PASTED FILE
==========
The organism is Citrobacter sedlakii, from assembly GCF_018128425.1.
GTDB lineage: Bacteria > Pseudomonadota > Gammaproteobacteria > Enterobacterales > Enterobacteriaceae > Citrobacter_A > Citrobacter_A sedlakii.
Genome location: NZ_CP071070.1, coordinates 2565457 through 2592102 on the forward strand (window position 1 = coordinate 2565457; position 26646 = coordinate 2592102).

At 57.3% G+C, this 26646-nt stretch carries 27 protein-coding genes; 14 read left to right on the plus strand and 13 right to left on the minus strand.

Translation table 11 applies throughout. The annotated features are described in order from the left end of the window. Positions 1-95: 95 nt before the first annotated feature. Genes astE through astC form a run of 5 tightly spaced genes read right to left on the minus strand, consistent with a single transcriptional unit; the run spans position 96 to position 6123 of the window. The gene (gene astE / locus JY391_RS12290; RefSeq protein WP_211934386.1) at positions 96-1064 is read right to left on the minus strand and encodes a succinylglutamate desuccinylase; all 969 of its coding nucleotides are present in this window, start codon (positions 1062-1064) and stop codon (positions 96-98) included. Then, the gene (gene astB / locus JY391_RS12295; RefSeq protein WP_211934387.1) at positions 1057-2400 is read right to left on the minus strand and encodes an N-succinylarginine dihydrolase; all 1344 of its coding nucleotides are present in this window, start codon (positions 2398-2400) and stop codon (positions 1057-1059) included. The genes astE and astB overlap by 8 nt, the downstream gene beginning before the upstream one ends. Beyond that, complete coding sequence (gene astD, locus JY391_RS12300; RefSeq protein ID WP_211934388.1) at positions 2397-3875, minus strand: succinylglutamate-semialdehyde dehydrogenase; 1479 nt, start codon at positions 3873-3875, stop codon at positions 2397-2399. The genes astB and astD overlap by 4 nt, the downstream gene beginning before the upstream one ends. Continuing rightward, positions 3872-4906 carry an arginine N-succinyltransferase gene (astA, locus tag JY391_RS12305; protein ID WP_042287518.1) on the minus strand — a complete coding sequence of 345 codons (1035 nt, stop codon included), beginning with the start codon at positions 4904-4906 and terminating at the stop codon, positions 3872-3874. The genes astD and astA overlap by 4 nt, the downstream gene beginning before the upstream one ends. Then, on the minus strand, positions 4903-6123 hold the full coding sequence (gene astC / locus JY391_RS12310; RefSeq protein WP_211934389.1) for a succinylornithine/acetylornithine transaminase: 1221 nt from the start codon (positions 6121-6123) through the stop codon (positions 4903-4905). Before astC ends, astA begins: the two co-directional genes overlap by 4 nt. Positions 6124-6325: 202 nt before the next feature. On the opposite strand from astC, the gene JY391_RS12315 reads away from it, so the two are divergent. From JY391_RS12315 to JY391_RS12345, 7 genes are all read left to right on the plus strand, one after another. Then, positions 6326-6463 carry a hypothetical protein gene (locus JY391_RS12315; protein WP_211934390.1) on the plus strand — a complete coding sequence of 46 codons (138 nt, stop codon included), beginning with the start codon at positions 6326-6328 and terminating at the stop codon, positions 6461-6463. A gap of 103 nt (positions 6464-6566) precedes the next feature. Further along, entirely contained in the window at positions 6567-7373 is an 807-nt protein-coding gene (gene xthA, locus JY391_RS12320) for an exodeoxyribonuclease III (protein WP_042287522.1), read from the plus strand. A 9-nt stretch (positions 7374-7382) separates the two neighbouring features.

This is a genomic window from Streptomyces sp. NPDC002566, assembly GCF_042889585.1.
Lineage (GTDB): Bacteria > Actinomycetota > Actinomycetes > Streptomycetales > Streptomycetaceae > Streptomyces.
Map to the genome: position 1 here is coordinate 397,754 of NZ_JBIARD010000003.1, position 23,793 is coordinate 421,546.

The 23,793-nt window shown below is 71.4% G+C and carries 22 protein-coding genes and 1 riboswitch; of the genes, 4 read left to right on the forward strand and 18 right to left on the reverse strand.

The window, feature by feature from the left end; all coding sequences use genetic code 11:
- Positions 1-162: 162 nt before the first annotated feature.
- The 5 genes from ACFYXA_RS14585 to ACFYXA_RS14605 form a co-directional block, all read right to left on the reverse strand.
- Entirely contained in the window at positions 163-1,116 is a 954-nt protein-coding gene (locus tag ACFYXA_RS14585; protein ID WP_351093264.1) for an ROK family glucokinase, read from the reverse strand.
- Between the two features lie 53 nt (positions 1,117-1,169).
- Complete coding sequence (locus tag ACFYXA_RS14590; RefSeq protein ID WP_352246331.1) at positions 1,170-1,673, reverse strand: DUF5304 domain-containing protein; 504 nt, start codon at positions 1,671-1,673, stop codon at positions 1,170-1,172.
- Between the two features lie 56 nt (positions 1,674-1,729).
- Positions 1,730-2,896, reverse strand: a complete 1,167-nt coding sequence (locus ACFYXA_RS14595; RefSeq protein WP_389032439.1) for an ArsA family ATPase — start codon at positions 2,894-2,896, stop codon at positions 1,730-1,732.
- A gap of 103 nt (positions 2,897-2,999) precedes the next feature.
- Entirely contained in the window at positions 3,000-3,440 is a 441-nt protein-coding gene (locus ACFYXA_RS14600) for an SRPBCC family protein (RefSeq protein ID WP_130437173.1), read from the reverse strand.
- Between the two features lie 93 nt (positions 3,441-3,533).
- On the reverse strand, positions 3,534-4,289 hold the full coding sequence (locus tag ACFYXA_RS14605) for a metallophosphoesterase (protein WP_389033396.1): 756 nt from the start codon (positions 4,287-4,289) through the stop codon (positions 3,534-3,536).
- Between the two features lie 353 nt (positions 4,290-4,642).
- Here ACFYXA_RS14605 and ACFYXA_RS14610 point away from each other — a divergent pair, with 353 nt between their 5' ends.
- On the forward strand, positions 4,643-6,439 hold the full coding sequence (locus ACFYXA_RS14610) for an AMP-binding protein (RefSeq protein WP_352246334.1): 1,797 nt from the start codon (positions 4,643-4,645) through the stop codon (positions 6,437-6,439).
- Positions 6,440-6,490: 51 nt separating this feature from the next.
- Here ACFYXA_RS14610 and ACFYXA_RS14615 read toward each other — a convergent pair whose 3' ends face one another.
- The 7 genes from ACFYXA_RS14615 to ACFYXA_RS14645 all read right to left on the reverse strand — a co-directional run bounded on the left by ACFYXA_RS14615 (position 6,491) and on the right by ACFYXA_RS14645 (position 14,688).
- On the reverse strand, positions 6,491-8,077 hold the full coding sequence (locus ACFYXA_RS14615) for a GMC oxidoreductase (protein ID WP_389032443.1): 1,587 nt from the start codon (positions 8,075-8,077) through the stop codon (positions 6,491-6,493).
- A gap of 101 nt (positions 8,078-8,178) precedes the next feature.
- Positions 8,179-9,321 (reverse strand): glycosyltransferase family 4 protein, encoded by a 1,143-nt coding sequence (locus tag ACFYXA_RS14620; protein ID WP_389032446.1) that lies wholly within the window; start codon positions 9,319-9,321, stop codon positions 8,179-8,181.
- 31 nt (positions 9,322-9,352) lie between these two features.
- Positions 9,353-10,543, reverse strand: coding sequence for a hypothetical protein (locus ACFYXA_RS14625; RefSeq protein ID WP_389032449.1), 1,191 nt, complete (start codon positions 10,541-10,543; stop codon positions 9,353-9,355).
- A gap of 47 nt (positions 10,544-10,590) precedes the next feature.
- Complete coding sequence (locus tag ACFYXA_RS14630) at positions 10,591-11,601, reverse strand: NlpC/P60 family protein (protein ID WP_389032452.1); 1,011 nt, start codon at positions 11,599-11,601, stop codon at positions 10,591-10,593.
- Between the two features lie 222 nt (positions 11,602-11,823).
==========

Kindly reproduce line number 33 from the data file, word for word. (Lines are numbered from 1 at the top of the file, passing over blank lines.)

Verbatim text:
- A gap of 47 nt (positions 10,544-10,590) precedes the next feature.